Campus police forces once again have access to surplus military equipment—which means potential discounts on everything from armored vehicles to rifles to cameras and tools.
Attorney General Jeff Sessions this summer revived the surplus 1033 program, which the Obama Administration had restricted over public concerns about the militarization of police.
“Everybody equates it with tanks, armored personnel carriers and grenade launchers,” says Jeff Allison, the director of government and external relations for the International Association of Campus Law Enforcement Administrators.
“But for the vast majority of equipment transferred, we’re talking about computers, night-vision goggles and clothing.”
Military vehicles that could be used to respond to active shooters could also rescue people during a natural disaster such as flooding caused by this summer’s hurricanes, Allison says.
But not everyone agrees worst-case scenarios should justify the need for heavy equipment.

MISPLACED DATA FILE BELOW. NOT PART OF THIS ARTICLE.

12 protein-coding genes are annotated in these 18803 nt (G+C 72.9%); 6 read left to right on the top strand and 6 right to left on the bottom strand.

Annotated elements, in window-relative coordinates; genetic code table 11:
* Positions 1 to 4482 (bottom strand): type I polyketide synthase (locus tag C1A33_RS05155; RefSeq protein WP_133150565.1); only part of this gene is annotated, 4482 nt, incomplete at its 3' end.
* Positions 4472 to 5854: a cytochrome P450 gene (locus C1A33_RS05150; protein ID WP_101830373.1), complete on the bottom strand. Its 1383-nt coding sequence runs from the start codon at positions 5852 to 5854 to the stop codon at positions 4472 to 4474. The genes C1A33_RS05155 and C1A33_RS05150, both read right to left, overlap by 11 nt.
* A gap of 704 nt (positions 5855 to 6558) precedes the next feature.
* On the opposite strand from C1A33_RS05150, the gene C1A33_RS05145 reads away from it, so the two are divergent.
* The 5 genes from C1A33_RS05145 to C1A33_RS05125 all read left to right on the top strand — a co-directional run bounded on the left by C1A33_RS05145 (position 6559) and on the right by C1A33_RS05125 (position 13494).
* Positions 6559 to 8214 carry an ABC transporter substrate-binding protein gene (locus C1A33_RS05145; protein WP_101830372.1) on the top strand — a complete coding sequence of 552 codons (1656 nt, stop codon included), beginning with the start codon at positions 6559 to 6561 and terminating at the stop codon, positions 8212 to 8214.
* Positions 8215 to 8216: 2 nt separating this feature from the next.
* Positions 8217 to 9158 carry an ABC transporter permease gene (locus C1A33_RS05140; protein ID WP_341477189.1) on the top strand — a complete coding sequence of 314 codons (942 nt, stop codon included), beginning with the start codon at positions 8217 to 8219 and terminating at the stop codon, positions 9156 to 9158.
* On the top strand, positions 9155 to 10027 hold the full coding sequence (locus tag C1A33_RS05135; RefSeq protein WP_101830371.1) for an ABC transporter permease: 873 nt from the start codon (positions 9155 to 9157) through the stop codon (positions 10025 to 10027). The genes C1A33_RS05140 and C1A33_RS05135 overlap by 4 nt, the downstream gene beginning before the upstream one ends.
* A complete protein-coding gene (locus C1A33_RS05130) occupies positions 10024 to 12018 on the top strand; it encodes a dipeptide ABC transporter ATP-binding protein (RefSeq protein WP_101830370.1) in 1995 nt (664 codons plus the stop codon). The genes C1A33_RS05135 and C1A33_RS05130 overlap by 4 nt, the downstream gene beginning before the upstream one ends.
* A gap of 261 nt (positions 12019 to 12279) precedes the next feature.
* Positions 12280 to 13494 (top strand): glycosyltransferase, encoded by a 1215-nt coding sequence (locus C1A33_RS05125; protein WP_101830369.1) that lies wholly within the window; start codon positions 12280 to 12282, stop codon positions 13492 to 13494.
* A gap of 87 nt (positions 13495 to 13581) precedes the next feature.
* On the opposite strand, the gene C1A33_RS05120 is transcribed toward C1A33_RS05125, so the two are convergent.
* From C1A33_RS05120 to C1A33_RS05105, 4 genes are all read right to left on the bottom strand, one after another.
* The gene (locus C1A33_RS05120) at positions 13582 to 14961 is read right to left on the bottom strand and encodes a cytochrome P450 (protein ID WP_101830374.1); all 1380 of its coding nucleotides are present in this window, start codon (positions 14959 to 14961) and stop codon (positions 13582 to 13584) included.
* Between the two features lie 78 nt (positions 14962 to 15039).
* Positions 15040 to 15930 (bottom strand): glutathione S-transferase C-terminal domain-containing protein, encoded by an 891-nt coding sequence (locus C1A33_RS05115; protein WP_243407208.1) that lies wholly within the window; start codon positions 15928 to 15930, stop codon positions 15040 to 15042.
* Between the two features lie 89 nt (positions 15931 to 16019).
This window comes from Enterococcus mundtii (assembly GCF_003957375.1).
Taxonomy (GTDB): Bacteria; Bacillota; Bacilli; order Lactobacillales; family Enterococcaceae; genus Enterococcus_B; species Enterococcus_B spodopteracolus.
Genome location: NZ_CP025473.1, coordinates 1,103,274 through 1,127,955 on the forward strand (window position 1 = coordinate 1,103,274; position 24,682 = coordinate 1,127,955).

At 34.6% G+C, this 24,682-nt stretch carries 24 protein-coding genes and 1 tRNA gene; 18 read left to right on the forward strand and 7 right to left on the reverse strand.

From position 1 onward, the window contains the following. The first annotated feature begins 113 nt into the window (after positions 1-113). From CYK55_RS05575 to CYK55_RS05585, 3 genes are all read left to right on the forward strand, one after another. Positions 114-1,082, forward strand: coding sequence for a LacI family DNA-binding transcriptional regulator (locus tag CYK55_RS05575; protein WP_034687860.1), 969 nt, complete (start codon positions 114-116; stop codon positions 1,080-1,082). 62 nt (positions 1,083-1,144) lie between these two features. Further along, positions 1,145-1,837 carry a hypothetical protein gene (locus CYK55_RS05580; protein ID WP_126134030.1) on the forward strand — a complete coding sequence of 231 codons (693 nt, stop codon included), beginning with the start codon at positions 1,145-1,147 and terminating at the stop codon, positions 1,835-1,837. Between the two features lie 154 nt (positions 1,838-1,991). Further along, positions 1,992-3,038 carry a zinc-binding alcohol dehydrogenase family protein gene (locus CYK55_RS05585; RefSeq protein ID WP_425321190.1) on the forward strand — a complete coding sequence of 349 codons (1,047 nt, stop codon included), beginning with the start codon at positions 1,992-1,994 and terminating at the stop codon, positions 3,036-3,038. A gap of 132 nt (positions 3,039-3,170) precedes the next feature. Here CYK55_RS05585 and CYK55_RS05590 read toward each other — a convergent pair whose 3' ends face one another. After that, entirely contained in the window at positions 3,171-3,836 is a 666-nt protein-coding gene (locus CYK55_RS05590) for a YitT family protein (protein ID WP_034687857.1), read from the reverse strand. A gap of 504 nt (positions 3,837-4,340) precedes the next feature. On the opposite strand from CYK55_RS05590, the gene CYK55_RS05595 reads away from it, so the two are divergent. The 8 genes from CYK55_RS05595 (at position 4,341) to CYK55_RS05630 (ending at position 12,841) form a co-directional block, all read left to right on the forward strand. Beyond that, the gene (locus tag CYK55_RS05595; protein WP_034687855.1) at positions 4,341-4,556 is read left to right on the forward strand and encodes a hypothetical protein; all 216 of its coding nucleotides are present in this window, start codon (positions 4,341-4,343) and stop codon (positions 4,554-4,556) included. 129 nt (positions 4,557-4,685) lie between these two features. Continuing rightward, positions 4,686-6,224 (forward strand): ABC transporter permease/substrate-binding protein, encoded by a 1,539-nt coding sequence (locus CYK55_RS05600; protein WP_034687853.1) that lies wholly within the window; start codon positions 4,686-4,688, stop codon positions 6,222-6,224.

“Active shooters are extremely rare, and it’s not clear that a mine-resistant attack vehicle would make any difference,” says Alex Vitale, a professor of sociology and coordinator of the Policing and Social Justice Project at Brooklyn College.
Such emergencies are often ended by armed officers long before an institution’s military vehicle can be mustered. Plus, military equipment could harm the legitimacy of campus police and damage the institution’s reputation, he adds.
“It runs the risk of installing a kind or warrior mentality among campus police, who should be much more focused on the campus service model,” Vitale says. “How will students and parents react the first time there’s a protest and campus police come out in robocop outfits with militarized hardware?”